Brendan A. Shanahan is a socio-legal and political historian focusing on U.S. immigration and citizenship policy in the nineteenth and twentieth centuries. His manuscript project, “Making Modern American Citizenship: Citizens, Aliens, and Rights, 1865-1965,” explores the birth of modern U.S. citizenship in a series of late-nineteenth to mid-twentieth century disputes over the political and economic rights of American citizens vis-à-vis noncitizens (from the right to vote and be counted for the purposes of representation to the right to work and/or obtain a professional license). It interrogates federal citizenship disputes, battles between and among unions, professional associations, employer organizations, and immigrant rights advocates, and above all debates over and the administration of a growing regime of state-level “citizen only” policies. His dissertation received the 2019 “Outstanding Dissertation Award” of the Immigration and Ethnic History Society.
Shanahan is a Postdoctoral Associate at the Center for the Study of Representative Institutions in the MacMillan Center and Lecturer in the Yale History Department. He comes to Yale from UC Berkeley where he recently taught history courses focusing on immigration, politics and policy, and civil rights in the post-Civil War United States. He received his PhD and MA from UC Berkeley (in 2018 and 2013 respectively), and his BA from McGill University in Montreal in 2011. He is also trained in, writes about, and looks forward to soon teaching Canadian history.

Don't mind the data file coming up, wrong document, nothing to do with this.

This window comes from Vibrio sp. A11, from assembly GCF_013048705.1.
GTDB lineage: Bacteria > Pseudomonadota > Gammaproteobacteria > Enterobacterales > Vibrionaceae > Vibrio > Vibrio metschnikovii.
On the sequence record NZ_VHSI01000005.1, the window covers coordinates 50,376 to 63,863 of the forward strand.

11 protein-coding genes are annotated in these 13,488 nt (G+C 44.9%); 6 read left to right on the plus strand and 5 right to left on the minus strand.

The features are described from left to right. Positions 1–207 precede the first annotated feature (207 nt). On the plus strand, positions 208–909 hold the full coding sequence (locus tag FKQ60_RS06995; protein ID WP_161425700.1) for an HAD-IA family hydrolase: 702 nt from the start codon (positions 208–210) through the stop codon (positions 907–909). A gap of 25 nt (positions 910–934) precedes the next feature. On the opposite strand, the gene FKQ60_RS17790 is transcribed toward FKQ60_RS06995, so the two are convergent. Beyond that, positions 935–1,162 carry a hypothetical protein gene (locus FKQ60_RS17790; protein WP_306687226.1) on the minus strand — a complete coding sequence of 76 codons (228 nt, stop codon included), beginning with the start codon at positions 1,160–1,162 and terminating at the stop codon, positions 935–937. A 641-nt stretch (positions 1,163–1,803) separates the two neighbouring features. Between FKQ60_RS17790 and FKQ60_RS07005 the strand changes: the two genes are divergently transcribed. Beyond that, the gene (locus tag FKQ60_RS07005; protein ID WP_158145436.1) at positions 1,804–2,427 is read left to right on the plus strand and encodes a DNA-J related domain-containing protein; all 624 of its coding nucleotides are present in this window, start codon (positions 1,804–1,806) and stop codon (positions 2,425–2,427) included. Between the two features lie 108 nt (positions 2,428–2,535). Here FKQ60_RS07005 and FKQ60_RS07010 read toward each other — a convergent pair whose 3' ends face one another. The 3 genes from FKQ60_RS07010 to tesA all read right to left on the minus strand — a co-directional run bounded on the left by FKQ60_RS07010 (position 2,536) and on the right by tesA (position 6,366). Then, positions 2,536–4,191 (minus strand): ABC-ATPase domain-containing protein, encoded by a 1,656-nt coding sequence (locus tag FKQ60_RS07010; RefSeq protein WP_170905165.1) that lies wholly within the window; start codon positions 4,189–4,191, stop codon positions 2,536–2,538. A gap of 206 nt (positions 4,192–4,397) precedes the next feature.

This fall he is teaching HIST 127J: “Building the Twentieth-Century American State.” Next spring, he will be teaching HIST 154J: “Neighbo(u)ring Democracies: Representative Politics in the United States and Canada, 1607-Present.” To reach him, please email: Brendan.firstname.lastname@example.org.